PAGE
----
You can see a list of paths in the DATADIRS variable. These are the objects that add up to your current object. They are written in descending order, from subclass to superclass, with the current object being the first path in the list. The paths list is actually a flattened tree: multiple inheritance is supported.

DISPATCH_CWD is redundant and is still used but deprecated.

The PATH variable is important to understand the concept of the method dispatch. You can see paths in this list that have the same base name as those in DATADIRS, but with a .methods directory added. When there is no .methods directory, that object occurs in the DATADIRS, but not in the PATH.

DISPATCHVARS lists all modified variables again and is probably redundant

DISPATCHCOMPLETIONS lists the currently installed completions and is probably not redundant, because as you can see it is actually used to wipe out all old completions, before installing new ones.


Usage Scenarios

The method@ object method [ args ] is used to invoke a method of an object that is not the current directory. It is roughly equivalent to cd object; method [ args ]

Most examples are not implemented yet.

$ @ Apt/stable install foopackage # call apt-get -c=... install foopackage

$ @ grub timeout 23 # change the timeout value in the grub configuration file

$ @ grub/linux-2.6.17 root '(hd2,3)' # set the root option of a specific grub entry

$ @ apache/inet port 80

$ @ proftpd/inet port 80

$ @ tty noecho

$ @ /etc/inetd.conf/telnet user baruser

Related work


elektra.sf.net is a project with a narrower scope, because it only supports variables in its namespace, so it does not allow methods and it has no explicit classes. It is uncertain to which level namespaces are unified (whether there are abstractions), because there are no classes. Also, elektra uses a configuration file format of its own, which is windows .ini look-alike and must convert the system config before it can be used. Furthermore all applications that want to use the elektra configuration data must be patched.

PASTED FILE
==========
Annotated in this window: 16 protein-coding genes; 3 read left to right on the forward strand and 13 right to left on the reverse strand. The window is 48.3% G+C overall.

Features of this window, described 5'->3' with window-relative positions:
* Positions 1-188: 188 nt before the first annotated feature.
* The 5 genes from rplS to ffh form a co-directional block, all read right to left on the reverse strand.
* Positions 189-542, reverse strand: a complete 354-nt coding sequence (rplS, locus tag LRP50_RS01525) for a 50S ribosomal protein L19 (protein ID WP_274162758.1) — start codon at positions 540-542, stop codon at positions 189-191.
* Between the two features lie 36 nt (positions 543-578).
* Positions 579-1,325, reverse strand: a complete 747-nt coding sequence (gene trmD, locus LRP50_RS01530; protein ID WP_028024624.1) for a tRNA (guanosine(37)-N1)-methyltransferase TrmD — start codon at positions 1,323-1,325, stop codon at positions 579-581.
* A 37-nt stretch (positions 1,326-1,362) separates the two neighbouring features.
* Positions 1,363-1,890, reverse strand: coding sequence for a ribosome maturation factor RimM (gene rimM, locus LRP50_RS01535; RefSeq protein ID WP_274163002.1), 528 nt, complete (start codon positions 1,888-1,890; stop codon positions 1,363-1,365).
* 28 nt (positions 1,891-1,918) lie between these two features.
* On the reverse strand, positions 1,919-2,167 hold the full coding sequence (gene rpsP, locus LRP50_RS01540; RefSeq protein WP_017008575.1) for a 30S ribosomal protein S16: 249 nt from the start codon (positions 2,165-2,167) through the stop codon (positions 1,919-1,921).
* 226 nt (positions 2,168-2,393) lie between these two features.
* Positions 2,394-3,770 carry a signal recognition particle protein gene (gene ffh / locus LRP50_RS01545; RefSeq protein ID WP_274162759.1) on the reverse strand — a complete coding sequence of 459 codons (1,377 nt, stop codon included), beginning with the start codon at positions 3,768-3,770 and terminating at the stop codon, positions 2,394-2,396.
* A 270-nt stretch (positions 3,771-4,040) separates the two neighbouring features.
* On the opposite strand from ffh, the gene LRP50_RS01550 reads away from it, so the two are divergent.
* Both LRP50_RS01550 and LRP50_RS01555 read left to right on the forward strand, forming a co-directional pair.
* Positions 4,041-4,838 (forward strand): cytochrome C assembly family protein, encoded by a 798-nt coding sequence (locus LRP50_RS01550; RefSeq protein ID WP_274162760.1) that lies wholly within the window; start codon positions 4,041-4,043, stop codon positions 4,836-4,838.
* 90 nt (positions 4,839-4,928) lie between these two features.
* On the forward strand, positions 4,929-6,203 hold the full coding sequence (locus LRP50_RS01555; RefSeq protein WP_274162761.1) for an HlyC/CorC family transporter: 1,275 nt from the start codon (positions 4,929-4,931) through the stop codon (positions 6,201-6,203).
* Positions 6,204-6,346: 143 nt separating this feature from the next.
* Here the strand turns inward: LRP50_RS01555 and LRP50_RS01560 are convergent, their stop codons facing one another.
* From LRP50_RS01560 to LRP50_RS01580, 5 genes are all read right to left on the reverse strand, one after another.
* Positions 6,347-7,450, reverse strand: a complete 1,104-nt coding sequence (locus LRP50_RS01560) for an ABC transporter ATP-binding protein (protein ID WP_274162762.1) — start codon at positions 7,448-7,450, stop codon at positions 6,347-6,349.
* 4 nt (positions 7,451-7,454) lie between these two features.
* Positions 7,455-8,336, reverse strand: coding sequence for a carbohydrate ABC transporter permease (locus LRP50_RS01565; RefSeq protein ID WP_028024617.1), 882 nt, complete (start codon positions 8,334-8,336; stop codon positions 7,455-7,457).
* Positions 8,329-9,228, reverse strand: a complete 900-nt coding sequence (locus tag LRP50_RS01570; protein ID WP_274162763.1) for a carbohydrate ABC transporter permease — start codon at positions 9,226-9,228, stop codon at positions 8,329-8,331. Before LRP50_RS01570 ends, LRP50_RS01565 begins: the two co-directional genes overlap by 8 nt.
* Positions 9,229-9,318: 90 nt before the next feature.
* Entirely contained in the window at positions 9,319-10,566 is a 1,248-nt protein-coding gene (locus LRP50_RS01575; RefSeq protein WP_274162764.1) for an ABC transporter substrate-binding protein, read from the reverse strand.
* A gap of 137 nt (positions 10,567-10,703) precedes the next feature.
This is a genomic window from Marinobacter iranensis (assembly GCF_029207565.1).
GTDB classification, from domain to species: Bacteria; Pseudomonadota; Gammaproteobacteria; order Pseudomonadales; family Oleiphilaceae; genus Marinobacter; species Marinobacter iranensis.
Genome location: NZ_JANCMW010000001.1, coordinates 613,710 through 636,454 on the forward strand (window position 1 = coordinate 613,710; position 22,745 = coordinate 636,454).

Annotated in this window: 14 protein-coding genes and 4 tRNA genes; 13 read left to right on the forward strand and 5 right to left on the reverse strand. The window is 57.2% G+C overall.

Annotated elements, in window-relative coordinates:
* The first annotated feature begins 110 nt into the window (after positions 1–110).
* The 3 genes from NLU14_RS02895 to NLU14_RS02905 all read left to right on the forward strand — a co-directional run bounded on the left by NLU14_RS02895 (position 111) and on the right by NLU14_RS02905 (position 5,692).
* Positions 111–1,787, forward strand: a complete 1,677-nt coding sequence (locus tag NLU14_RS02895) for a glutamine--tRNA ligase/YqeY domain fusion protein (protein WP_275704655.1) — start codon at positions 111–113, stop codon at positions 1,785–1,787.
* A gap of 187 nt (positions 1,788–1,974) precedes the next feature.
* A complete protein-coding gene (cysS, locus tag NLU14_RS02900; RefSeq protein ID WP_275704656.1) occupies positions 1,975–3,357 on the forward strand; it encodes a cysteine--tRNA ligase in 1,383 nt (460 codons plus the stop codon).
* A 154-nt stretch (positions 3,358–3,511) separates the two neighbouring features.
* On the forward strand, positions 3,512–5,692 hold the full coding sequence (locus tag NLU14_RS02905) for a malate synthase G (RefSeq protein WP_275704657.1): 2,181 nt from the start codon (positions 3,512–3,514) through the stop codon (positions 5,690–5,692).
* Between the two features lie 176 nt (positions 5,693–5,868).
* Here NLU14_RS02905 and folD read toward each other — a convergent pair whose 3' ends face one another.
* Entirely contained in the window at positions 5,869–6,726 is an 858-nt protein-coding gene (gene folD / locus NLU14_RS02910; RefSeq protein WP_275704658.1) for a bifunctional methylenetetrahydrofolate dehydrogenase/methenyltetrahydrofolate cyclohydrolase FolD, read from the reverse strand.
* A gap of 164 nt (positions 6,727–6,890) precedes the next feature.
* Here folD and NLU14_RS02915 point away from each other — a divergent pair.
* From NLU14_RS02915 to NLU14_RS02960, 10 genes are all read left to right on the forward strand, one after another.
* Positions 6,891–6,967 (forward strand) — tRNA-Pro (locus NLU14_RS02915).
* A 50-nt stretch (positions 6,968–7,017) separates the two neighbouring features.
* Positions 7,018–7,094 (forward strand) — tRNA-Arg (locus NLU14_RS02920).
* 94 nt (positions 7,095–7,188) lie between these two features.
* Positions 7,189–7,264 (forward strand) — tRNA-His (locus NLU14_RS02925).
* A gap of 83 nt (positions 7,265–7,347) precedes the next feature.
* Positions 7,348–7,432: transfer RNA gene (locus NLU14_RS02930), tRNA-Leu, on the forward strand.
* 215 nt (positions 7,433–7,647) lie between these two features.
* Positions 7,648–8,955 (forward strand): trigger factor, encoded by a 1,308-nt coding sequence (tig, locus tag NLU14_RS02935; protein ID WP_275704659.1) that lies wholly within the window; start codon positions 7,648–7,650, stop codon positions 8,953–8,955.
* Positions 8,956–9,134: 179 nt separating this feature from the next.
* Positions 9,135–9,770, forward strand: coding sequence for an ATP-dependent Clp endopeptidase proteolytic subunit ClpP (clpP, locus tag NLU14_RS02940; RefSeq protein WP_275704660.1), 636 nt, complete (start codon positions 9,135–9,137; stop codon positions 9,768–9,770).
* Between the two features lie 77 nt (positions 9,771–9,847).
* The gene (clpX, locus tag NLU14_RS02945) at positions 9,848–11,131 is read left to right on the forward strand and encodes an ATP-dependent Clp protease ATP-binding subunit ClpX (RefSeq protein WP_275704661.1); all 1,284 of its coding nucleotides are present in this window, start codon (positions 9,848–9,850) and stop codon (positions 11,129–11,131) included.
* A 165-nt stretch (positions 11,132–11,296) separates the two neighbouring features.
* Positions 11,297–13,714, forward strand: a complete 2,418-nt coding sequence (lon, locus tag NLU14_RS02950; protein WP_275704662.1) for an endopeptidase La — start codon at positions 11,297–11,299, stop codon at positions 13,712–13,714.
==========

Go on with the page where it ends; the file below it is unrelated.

config4gnu does not have many of the drawbacks of elektra. It parses the original configuration files and does not introduce a new file format. It is a proper 3 tier application framework, with a big virtual xml file at the middle layer, config file parsers at the bottom layer and different frontends (shell, gui). It does not support method calls and it also has no explicit classes, but some kind of meta-data description.


Debconf is rather limited as it only provides a few "famous" configuration settings for a package and there is no way to read out those values when one does not parse the generated configuration himself.


Webmin is html only. There is no middle layer, no way to use functions of it in shell scripts other than including some perl parsing library and calling functions from it. There are no explicit classes. But there are _lots_ of config parsers written in perl that could be reused if licence permits.


Chapter 2.  Further reading

There is a paper i wrote for my upcoming talk at the Chaos Communication Congress. I also created some slides for the same talk. There are classes and methods that deal with documentation. To view the documentation of a given method or variable just call the method oman, which probably boils down to running the command oman clsname in the shell (to view the documentation for the clsname method, which is available in every object as it is from class universal). When you run oman without arguments, you get a man page for the current class. So you can run @ Universal/reflection oman to get a documentation for that class.

Chapter 3.  Links

Sourceforge Project Page - including forums, cvs, tarballs, news, etc.